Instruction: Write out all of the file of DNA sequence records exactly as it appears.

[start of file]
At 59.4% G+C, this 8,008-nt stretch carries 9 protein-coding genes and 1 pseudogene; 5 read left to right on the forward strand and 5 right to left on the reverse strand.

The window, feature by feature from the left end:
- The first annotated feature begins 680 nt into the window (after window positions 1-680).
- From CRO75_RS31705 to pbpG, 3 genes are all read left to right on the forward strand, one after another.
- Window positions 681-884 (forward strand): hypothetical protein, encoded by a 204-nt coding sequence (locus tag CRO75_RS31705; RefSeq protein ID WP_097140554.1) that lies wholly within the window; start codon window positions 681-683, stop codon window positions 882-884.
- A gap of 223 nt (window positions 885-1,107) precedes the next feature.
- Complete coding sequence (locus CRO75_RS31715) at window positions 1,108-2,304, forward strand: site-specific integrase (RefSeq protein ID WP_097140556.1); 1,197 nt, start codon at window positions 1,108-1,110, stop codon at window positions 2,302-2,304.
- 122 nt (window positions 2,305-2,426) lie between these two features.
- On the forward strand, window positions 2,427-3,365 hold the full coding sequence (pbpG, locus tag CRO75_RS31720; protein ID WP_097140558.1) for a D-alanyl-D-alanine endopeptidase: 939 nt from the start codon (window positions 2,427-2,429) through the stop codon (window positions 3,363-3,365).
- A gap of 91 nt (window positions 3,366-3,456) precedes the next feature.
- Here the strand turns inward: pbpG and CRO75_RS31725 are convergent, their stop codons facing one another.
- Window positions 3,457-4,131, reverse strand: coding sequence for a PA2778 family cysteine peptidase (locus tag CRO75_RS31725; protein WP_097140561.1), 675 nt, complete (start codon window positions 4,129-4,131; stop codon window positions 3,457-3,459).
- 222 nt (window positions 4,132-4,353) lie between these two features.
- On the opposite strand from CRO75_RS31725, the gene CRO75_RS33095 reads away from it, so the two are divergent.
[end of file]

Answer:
At 59.4% G+C, this 8,008-nt stretch carries 9 protein-coding genes and 1 pseudogene; 5 read left to right on the forward strand and 5 right to left on the reverse strand.

The window, feature by feature from the left end:
- The first annotated feature begins 680 nt into the window (after window positions 1-680).
- From CRO75_RS31705 to pbpG, 3 genes are all read left to right on the forward strand, one after another.
- Window positions 681-884 (forward strand): hypothetical protein, encoded by a 204-nt coding sequence (locus tag CRO75_RS31705; RefSeq protein ID WP_097140554.1) that lies wholly within the window; start codon window positions 681-683, stop codon window positions 882-884.
- A gap of 223 nt (window positions 885-1,107) precedes the next feature.
- Complete coding sequence (locus CRO75_RS31715) at window positions 1,108-2,304, forward strand: site-specific integrase (RefSeq protein ID WP_097140556.1); 1,197 nt, start codon at window positions 1,108-1,110, stop codon at window positions 2,302-2,304.
- 122 nt (window positions 2,305-2,426) lie between these two features.
- On the forward strand, window positions 2,427-3,365 hold the full coding sequence (pbpG, locus tag CRO75_RS31720; protein ID WP_097140558.1) for a D-alanyl-D-alanine endopeptidase: 939 nt from the start codon (window positions 2,427-2,429) through the stop codon (window positions 3,363-3,365).
- A gap of 91 nt (window positions 3,366-3,456) precedes the next feature.
- Here the strand turns inward: pbpG and CRO75_RS31725 are convergent, their stop codons facing one another.
- Window positions 3,457-4,131, reverse strand: coding sequence for a PA2778 family cysteine peptidase (locus tag CRO75_RS31725; protein WP_097140561.1), 675 nt, complete (start codon window positions 4,129-4,131; stop codon window positions 3,457-3,459).
- 222 nt (window positions 4,132-4,353) lie between these two features.
- On the opposite strand from CRO75_RS31725, the gene CRO75_RS33095 reads away from it, so the two are divergent.